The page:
Truth is one of the grounding forces in any sort of artistic endeavor, even though it isn’t always the easiest part. Acoustic Americana artist Christina Rubino made the choice to go there with a new album release that is weighty with personal experience and a portrait of a unique voice. The album Alive From the Scrapheap was partially written years ago when Rubino was living a different (darker) life, and the choice to bring it to the light now seems to be a crucial stepping-stone in her artistic development.
The themes in the album all have to do with Rubino’s experience of finding herself again after hardship, be it recovering from drug addiction or losing her parents. Since she was the sole writer on the album, the personal nature of the songs rings true and honest.
Rubino’s start in music was a wake-up call of sorts, while she was laying on the couch as a teenager in Brooklyn. She heard a snippet of Janis Joplin singing on a Time-Life commercial and had an awakening that music was what she wanted to do. She got herself an acoustic guitar and didn’t look back, playing in groups by the age of 18 as both a guitarist and a vocalist, and released an EP in 2009. But shortly there after, she took a break from the business to get clean from alcohol.
When she came back to music, she started working with a friend and created the folk duo Ruby and White, where she felt like it was the right time to record some of the music that she had written during more turbulent times of the past. Some of that music is what is on her most recent album release today, so her ex-duo partner Francine Bianco appears as a backup vocalist on the album.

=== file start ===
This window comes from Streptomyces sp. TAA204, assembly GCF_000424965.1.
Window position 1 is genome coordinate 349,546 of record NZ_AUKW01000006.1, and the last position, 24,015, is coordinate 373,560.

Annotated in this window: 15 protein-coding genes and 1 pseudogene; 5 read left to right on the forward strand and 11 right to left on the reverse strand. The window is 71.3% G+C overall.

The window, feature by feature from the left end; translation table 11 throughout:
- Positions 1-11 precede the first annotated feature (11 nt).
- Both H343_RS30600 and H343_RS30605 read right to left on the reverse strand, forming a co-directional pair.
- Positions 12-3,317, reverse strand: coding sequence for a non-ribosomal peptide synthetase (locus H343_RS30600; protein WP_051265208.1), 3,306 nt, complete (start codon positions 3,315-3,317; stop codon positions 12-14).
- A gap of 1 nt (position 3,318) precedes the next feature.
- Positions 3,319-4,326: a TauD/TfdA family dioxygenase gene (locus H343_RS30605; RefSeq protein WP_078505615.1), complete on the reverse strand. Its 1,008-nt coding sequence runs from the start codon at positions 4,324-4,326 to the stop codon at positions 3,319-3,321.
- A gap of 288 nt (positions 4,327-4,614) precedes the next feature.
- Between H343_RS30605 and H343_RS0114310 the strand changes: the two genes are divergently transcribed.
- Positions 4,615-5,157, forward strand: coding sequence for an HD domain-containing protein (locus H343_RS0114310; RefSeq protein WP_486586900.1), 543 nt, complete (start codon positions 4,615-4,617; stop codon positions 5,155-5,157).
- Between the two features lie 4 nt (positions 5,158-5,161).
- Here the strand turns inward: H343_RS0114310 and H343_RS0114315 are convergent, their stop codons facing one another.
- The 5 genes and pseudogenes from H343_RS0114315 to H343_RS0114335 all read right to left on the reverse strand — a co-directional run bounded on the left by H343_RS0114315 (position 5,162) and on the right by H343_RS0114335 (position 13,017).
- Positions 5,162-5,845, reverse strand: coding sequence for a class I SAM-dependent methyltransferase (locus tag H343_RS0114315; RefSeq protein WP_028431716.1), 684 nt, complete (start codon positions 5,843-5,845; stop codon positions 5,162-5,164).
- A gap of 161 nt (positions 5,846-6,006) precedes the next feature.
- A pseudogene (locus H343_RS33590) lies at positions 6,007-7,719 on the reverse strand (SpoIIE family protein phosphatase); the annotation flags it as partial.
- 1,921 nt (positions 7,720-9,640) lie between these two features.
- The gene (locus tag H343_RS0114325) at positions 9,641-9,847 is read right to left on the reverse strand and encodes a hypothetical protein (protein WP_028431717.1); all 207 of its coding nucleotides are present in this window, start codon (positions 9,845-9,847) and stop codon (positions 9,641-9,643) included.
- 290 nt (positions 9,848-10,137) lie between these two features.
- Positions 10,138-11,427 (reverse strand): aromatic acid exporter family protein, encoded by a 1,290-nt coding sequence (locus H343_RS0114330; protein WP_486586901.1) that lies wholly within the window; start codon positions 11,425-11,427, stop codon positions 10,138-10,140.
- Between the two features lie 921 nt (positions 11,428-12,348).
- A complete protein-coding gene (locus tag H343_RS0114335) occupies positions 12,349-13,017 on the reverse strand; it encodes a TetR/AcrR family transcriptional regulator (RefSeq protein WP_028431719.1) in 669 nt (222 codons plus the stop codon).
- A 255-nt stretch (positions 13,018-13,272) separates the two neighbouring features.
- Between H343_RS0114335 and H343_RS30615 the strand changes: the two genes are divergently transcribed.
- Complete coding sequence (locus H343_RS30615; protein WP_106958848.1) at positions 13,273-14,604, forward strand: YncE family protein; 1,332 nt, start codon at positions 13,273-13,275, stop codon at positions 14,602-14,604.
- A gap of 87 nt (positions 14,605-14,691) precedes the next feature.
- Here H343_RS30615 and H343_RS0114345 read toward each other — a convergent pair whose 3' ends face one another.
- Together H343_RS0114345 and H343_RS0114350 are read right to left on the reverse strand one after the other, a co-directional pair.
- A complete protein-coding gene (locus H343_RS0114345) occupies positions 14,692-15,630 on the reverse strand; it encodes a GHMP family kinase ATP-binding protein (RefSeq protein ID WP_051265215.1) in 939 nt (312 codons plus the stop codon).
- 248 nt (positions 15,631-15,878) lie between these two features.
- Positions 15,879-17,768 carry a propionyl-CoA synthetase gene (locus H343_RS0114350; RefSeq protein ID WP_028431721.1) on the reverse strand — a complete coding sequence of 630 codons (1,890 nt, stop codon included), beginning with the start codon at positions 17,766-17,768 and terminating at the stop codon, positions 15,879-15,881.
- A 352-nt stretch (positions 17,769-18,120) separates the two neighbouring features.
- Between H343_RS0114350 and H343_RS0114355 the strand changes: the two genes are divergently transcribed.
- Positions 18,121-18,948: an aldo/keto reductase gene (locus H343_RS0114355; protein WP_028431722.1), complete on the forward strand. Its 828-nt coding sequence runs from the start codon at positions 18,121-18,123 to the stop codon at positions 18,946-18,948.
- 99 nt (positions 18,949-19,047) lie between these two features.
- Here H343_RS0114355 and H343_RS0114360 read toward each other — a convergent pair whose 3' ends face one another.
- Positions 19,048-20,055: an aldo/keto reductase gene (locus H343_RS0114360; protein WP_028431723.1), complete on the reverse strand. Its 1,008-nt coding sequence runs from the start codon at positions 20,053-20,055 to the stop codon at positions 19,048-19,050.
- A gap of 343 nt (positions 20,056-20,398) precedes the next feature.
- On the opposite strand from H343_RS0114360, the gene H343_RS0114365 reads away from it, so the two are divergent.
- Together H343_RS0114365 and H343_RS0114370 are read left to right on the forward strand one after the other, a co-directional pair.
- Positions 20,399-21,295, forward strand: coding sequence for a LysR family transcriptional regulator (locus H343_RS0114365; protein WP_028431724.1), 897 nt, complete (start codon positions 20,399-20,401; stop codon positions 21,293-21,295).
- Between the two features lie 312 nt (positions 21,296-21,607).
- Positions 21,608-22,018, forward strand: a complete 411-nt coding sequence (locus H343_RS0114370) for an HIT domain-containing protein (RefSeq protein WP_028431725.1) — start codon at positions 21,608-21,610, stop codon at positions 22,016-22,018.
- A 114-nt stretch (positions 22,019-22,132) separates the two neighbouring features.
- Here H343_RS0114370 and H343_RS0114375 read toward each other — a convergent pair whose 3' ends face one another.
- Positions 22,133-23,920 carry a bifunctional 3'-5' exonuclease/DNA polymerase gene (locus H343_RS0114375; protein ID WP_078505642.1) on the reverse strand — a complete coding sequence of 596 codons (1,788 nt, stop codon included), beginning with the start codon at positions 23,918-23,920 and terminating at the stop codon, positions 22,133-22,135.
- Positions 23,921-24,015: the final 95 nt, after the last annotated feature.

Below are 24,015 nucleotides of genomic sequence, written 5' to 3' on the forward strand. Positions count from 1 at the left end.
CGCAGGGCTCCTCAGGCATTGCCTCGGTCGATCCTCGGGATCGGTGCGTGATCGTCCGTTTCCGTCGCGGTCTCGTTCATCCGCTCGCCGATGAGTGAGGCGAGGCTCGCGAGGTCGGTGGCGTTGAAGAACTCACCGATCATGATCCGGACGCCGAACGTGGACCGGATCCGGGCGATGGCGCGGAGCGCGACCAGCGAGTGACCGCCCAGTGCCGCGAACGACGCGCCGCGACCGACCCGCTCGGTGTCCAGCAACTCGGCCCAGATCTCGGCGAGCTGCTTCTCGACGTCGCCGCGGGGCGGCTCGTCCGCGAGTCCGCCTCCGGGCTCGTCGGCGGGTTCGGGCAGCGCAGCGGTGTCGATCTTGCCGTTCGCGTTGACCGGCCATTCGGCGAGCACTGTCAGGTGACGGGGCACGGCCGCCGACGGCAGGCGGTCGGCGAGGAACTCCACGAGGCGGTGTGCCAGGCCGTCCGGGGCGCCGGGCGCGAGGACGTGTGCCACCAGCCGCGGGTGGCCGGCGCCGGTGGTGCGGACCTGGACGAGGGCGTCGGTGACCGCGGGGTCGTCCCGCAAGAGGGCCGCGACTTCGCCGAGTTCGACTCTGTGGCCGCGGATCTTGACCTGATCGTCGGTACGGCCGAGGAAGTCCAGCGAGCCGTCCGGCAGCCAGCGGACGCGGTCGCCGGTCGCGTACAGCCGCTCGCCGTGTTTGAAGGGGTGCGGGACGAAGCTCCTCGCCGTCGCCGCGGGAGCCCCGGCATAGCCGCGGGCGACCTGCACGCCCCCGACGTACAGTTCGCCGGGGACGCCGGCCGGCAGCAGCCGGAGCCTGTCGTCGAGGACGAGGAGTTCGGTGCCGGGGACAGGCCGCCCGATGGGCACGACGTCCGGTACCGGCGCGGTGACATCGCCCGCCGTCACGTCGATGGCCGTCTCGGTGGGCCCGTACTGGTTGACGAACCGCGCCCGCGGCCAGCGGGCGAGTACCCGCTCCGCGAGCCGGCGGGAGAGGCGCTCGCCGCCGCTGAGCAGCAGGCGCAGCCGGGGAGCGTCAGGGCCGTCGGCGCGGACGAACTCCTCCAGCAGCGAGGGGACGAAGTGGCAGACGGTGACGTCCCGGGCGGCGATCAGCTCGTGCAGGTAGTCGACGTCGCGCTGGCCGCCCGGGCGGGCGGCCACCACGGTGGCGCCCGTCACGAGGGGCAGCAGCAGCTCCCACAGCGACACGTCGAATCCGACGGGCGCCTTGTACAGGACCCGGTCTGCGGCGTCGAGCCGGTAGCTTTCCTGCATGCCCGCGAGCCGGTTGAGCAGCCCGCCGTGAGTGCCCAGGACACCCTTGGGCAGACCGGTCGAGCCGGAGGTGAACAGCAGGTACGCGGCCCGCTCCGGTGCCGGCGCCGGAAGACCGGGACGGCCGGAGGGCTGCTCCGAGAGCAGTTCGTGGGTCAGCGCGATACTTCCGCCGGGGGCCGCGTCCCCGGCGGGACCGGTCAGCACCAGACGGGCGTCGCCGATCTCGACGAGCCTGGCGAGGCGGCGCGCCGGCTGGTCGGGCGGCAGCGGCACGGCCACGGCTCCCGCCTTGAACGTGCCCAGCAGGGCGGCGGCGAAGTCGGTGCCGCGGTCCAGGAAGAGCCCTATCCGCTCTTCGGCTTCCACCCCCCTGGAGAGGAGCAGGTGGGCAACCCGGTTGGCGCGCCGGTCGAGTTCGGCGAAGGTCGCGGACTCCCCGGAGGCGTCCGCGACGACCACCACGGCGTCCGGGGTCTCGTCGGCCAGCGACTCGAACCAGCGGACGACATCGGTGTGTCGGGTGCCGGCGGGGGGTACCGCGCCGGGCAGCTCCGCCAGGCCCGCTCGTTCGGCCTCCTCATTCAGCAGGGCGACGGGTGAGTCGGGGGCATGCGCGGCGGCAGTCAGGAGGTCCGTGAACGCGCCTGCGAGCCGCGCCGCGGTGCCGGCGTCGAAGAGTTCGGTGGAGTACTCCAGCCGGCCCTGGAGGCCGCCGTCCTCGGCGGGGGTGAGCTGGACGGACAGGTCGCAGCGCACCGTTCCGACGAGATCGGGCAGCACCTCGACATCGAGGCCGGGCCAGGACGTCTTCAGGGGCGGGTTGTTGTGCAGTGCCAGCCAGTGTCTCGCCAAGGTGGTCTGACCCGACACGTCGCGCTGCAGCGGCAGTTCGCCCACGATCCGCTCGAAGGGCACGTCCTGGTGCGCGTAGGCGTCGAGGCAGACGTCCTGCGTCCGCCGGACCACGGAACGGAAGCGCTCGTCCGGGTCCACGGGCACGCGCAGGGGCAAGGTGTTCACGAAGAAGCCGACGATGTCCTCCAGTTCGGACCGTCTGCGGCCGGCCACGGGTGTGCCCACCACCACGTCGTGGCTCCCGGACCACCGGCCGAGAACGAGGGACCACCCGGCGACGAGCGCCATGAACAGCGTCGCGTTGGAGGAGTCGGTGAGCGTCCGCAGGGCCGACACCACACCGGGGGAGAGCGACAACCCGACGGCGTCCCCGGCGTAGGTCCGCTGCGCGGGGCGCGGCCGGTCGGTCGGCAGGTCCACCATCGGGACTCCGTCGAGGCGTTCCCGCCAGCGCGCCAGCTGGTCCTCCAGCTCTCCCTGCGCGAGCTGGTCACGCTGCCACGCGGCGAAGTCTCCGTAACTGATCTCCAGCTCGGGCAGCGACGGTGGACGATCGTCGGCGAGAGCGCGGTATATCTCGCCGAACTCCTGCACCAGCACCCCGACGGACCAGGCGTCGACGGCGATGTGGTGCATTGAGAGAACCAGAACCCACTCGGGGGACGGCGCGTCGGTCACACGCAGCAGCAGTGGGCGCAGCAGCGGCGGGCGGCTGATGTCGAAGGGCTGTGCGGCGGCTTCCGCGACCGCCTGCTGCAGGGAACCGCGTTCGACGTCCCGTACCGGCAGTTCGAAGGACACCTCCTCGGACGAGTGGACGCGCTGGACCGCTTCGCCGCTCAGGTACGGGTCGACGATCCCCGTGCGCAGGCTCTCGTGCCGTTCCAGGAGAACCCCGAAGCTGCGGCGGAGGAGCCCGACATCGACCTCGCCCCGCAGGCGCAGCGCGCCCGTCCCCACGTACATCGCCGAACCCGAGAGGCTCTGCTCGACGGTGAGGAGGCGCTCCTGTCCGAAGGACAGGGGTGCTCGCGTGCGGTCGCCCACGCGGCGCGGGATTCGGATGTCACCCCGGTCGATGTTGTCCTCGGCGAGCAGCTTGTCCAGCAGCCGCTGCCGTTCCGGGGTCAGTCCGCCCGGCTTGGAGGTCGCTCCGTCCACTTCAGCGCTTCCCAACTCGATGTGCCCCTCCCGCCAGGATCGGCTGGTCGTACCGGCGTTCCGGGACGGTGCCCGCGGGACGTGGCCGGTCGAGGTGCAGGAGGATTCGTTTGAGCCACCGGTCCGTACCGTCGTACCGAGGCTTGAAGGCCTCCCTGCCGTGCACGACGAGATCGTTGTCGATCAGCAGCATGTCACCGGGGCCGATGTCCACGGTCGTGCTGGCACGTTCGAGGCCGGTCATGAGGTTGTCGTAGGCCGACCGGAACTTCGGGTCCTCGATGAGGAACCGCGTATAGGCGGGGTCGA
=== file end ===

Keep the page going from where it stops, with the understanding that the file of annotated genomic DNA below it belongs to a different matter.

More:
On the songs, Rubino said: "I swore most of these songs would never see the light of day. They were too personal, too embarrassing. It was difficult to even play them in front of my producer. It was only the constant nagging from my conscience and the unrelenting feeling that I must do this which led me to the decision to continue recording after Francine left. She was very pivotal to my journey with this album -- had she not pushed me to start playing again and begged me to track some of those songs, they undoubtedly would still be in a drawer somewhere hidden."
The song “Tidal” deals with losing control, while “Nothing to Gain” showcases her extremely raw vocals against an acoustic backdrop. This is folk for thinking. While the emotional content of the album runs high and takes a long look at losing out, it comes full circle in that Rubino has created something whole.
Kate Ferguson is a Los Angeles local and freelance writer for a variety of blog genres. Look for article links (and the occasional joke) on her Twitter @KateFerg or check out her personal blog ThatsRandomKate.blogspot.com